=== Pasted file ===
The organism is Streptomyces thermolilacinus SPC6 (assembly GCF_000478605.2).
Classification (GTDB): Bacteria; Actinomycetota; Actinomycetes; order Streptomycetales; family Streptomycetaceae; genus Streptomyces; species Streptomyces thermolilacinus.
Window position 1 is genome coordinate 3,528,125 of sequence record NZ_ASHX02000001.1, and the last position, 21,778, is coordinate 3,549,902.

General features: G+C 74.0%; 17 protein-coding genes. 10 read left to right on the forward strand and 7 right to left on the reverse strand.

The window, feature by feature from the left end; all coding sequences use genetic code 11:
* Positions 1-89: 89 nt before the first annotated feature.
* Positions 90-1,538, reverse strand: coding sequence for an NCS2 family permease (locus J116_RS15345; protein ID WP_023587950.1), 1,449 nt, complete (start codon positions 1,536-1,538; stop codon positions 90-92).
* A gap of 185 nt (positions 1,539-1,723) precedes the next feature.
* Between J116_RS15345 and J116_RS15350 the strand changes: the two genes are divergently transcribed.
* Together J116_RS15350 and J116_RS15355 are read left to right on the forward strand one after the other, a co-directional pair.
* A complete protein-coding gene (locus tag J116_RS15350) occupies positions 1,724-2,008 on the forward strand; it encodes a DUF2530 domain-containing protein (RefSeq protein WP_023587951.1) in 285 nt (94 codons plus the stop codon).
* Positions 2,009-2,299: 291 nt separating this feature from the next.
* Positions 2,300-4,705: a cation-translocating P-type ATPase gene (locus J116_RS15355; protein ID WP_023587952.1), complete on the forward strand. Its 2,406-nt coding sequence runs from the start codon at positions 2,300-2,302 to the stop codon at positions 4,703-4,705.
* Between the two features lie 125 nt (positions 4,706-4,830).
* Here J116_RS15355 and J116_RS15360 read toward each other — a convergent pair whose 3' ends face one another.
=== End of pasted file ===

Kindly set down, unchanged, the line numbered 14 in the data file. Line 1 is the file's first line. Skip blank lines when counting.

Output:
* Between the two features lie 125 nt (positions 4,706-4,830).